A financial expert claimed the Memorandum of Understanding which exists between the Financial Services Agency and the Law Society of Scotland has not succeeded in its desired effect. She said : “Compared with the numbers of media reports we see on lawyers engaged in financial frauds and the sheer numbers of complaints made to the Law Society of Scotland by disgruntled clients, the numbers of solicitors brought to the FSA’s attention under the Memorandum of Understanding are very few, raising questions about the Law Society’s honesty.”
She continued : “To be effective, I would recommend a legislative approach to oblige the Law Society and SLCC to disclose such information directly because MOU’s basically don’t work and have too many get-out clauses.”
The Financial Services Authority reports only one matter referred from the Law Society of Scotland. A Freedom of Information request made to the Financial Services Agency seems to support the view the Law Society is not maintaining its side of the agreement, as the number of reported cases of complaints containing allegations of financial irregularities involving Scottish solicitors do not match those reported by the Law Society to the FSA in London. The FSA disclosed : “The Law Society of Scotland has not reported any solicitors to the FSA within the last 24 months, but it has informed the FSA of one matter regarded as a material concern within the same period.”
The FSA went onto explain : “The Society is classified as a Designated Professional Body (“DPB”) and this enables it to regulate licensed firms for certain financial services business that arises out of legal work. The FSA maintains an oversight role, and much of the MoU sets out the framework of co-operation in relation to this regime. The other principal focus of the MoU relates to those member firms directly authorised by the FSA. As a consequence not all practising solicitors or the law firms they work for fall within the scope of the MoU. For example the FSA would not generally expect to be notified of concerns relating to a solicitor working in a firm that was neither licensed under the Society’s DPB regime nor directly authorised by the FSA.”
You can download a copy of the Memorandum of Understanding between the Law Society of Scotland and the Financial Services Agency here : MoU between Financial Services Authority & Law Society of Scotland. Clearly, there are too many escape clauses in this ‘Memorandum of Understanding’ between the Law Society of Scotland and the Financial Services Authority for the agreement to be of any use in terms of consumer protection. Legislation, as those in the know suggest, is therefore certainly the way to go to ensure a full regulatory disclosure including of course, the criminal records of those who are employed in the legal profession – from paralegals to solicitors themselves.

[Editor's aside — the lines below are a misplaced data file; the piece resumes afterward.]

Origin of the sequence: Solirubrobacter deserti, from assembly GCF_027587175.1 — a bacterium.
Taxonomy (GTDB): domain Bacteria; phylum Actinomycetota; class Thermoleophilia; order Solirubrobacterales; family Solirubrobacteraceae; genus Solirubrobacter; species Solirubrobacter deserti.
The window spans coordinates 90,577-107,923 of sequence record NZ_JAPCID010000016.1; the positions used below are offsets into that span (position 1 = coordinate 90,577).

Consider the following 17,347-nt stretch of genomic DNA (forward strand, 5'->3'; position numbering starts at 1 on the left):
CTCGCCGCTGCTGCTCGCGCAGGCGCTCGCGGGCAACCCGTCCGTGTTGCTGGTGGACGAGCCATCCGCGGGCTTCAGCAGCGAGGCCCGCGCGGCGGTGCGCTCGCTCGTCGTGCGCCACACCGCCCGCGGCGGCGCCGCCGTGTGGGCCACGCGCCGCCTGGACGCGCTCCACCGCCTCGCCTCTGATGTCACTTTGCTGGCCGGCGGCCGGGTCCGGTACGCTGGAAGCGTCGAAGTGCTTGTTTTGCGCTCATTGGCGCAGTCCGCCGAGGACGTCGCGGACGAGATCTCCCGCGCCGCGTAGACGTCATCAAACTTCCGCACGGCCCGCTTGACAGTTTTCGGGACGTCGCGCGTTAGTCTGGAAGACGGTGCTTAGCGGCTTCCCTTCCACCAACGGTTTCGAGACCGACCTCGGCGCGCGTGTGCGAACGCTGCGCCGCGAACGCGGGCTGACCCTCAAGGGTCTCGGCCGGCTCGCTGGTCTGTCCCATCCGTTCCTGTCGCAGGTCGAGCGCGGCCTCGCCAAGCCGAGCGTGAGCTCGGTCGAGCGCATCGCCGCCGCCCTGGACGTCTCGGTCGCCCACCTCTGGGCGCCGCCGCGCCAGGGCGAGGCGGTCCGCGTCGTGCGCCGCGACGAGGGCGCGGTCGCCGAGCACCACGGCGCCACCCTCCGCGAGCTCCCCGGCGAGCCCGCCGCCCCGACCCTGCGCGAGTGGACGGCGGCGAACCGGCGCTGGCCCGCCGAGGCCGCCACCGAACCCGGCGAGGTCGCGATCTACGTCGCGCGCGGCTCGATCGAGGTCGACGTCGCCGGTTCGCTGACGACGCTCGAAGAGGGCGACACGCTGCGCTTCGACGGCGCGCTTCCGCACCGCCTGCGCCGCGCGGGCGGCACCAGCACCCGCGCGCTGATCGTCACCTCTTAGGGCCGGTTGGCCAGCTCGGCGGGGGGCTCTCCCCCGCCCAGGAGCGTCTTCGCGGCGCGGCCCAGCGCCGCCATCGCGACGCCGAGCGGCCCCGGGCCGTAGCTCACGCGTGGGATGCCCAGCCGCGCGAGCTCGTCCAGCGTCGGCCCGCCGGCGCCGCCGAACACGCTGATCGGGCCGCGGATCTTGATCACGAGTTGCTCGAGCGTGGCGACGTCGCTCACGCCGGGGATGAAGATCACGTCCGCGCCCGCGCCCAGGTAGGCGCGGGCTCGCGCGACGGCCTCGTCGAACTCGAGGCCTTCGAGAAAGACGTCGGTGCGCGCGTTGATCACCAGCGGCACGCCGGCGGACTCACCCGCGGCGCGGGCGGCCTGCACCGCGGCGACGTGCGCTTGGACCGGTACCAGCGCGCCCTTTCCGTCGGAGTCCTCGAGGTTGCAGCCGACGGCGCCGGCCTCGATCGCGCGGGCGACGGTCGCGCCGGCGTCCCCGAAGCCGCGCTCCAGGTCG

Scotland’s Crown Office are also left out of the loop on disclosures about ‘crooked lawyers’. Curiously, a similar ‘Memorandum of Understanding’ between the Law Society of Scotland and the Crown Office, over the notification of criminal activity which is reported to them by clients of rogue solicitors, or information discovered by the Society during the course of their own investigations, has also produced little by way of productive disclosure, indicating to many the Law Society is resistant to disclose any negative information on its members.
The Scottish Government’s Justice Department was asked for reaction on the revelations but had not responded by the publication of this article. However, a source close to the Law Society of Scotland said it would be “very angry” if information relating to solicitors criminal records or complaints investigations fell into the public domain but offered no reply when asked why consumers should not be allowed to judge if such information may affect their choice of legal representative.
Nevertheless, readers can help compile a register of solicitors in Scotland who have criminal convictions or poor client complaint records, simply by making a comment on this article, informing the name of the solicitor or law firm concerned, and adding any appropriate information which will then be passed onto consumer campaign groups for verification and inclusion in an appropriate register to be made publicly available to all consumers which may help & better inform their choice of legal representative in Scotland.